Wednesday, June 12, 2013

A Typical Day

There are days after which I feel like things could have been better. Those are most days.

Last week, the first week of two in this kick-off session of our 2013 Summer Program, included none of those days. We had perfect weather, eager engagement from both kids and adults, and a kind of wide-eyed docility that often characterizes the beginnings of things as everyone feels things out.

Our Summer Program is more or less run by a half dozen or so key parents. All week, the gist of our "hallway" conversation was along the lines of, "This is going very well, isn't it?"

Yesterday, the temperature got turned down by 10 degrees on our all-outdoor program, we were rained upon, the kids were feeling more confident and assertive, and the mix of stations and activities felt kind of clunky. It wasn't a bad day by any means, but I was back in the game of settling disputes, reminding children of how to treat one another, and dealing with kids goofing off during circle time: a more typical day at Woodland Park.

I'm far from a perfectionist, but that doesn't mean I don't notice the flaws and hiccups, which is why the end of each day usually leaves me feeling an emotion into which a dose of dissatisfaction is mixed. I suppose that's the nature of most human activity, at least if you're engaged in something you care about. I rarely felt that way when I worked for "the man." Back then, my concerns at the end of the day were mostly about myself, what my boss thought of me, how much of my work I'd managed to divvy up to other people, and whether or not the thing that was threatening to be a failure could be made to look like an act of god, or failing that, the fault of someone else. That's no way to live, of course; it's the recipe for a bad night's sleep, a perpetually guilty conscience, and an end of the week emotion that was pretty much all dissatisfaction, with just a hint of relief over whatever it was I'd gotten away with, which is why those drinks after work on Friday were often the highlight of the week.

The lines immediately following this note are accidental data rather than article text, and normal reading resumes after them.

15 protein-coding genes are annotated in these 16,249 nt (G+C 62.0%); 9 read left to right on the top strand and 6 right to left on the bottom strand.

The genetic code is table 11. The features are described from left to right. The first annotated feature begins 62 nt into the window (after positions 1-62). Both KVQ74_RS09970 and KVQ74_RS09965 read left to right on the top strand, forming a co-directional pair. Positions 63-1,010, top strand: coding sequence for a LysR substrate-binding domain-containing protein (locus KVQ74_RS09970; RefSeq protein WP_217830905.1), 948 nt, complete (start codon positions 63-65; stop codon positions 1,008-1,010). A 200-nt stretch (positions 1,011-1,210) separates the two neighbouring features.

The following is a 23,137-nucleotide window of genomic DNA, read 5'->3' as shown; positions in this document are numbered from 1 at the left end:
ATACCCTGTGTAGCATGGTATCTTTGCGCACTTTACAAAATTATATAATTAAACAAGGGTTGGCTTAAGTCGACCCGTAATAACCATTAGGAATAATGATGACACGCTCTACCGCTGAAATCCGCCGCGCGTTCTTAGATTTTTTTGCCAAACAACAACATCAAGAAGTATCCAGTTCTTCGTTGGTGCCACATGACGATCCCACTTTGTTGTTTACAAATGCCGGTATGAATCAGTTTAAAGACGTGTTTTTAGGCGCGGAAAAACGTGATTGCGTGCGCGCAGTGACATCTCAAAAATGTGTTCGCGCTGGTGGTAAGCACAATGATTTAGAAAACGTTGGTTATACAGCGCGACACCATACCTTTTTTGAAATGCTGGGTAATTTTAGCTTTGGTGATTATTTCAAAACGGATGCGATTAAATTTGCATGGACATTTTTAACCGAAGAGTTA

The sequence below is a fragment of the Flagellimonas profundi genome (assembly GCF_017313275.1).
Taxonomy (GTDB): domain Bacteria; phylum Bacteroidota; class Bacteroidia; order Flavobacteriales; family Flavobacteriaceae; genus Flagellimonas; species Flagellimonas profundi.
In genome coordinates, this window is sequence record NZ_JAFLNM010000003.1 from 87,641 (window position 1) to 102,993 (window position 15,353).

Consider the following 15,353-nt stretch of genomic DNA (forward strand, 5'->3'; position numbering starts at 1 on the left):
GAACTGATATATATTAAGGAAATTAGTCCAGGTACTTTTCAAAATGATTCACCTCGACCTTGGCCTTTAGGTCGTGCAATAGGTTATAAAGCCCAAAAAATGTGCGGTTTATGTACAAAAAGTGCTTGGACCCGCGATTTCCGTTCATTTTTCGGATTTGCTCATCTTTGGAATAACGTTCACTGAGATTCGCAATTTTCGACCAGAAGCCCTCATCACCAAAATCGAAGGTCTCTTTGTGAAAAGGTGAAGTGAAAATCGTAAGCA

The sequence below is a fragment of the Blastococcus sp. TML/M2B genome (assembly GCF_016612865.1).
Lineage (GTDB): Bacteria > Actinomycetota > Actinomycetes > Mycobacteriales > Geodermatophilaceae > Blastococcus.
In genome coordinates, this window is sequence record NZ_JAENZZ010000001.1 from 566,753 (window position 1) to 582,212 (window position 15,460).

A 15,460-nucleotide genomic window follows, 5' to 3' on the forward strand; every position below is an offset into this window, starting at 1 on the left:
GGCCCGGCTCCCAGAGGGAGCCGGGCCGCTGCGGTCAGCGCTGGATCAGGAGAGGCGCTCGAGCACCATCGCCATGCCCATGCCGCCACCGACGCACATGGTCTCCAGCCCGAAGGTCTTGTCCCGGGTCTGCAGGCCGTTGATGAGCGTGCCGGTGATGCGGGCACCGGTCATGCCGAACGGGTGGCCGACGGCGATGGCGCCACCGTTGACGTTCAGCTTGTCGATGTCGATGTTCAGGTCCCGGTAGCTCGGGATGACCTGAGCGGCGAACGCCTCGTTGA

My dreams, and I dreamed a lot back then, were of an impossible, perfect life in which obligations were few and choices were many.

I was lucky, I think, to have early on recognized my unfitness for the life of business, a life for which I spent too much of my educational life preparing. I then tumbled into self-employment. If I thought I'd been a bad employee when working for the man, I was a worse employee when working for myself. I went from sticking it to the man to sticking it to myself, which is really a miserable place to be, although I sometimes look back on those schedule-free days and miss them. Yes, I was living the dream of being my own boss, setting my own hours, assuming only obligations I placed upon myself, but it was also a daily battle with procrastination, distraction, and finding other things, anything, to avoid actually sitting down and doing the work. Sure my wife was thrilled at the end of each day with the tidiness of our home and garden, the quality and balance of our evening meal, and the personal grooming of her husband (and believe me, she still sometimes reflects longingly on those days), but none of it was progress, none of it was success, none of it had any meaning because at the end of the day I knew it had all been about avoidance. 

My dreams, and I dreamed a lot back then, were of an impossible, perfect life full of import and meaning.

I was lucky again, then, to wind up as a preschool teacher, and not just any preschool teacher, but one working in a cooperative preschool in Seattle, Washington. This is a job I would want to do even if I wasn't being paid. This is a job I'd do no differently if you paid me the salary of a big time CEO, because I'm already doing it as well as I'm capable, which is to say I end each day feeling good, feeling proud, feeling spent, and feeling slightly dissatisfied, knowing there is still something I want to figure out and make better. 

I'd been looking forward to our summer program as a kind of respite from the long days and weeks of the regular school year. After all, we're only meeting three mornings a week. It was going to feel luxurious, I was going to be able to set myself on cruise control, I was going to let my mind work on other things. But that's the person I used to be. I can no longer section things off into work, play, and family. Nope, I'm kind of surprised to realize this morning that it's now just one, big thing called My Life in which all the parts necessarily support one another. Being a teacher takes up just as much of myself teaching three classes a week as it does ten, and frankly, I wouldn't have it any other way.

I have dreams still, of course, but having found this place for me, this place where the obligations are not things to avoid, and where every moment is full of import and meaning, those dreams don't seem at all impossible. In fact, I expect they can all be discovered in a typical day in which things could have been better.

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1 comment:

Amy said...

Wonderful post. This is exactly how I feel in my work as full time mom and homeschool teacher. I wouldn't have it any other way. - Amy